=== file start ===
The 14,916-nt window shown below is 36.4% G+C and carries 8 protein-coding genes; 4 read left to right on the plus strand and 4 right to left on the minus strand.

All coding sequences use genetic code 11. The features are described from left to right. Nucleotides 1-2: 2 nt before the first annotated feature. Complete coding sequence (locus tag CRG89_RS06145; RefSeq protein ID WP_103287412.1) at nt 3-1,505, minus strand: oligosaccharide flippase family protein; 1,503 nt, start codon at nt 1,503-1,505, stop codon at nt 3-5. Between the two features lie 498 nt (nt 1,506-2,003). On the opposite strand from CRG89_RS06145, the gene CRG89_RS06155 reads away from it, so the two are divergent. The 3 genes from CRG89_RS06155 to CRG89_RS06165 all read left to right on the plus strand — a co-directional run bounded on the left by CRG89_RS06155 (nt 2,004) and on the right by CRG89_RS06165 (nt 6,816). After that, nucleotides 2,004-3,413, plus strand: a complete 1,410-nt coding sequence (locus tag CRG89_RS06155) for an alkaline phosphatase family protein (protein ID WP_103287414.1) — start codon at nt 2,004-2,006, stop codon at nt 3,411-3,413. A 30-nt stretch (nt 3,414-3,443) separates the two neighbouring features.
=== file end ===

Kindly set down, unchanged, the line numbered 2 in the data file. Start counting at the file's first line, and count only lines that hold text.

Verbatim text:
All coding sequences use genetic code 11. The features are described from left to right. Nucleotides 1-2: 2 nt before the first annotated feature. Complete coding sequence (locus tag CRG89_RS06145; RefSeq protein ID WP_103287412.1) at nt 3-1,505, minus strand: oligosaccharide flippase family protein; 1,503 nt, start codon at nt 1,503-1,505, stop codon at nt 3-5. Between the two features lie 498 nt (nt 1,506-2,003). On the opposite strand from CRG89_RS06145, the gene CRG89_RS06155 reads away from it, so the two are divergent. The 3 genes from CRG89_RS06155 to CRG89_RS06165 all read left to right on the plus strand — a co-directional run bounded on the left by CRG89_RS06155 (nt 2,004) and on the right by CRG89_RS06165 (nt 6,816). After that, nucleotides 2,004-3,413, plus strand: a complete 1,410-nt coding sequence (locus tag CRG89_RS06155) for an alkaline phosphatase family protein (protein ID WP_103287414.1) — start codon at nt 2,004-2,006, stop codon at nt 3,411-3,413. A 30-nt stretch (nt 3,414-3,443) separates the two neighbouring features.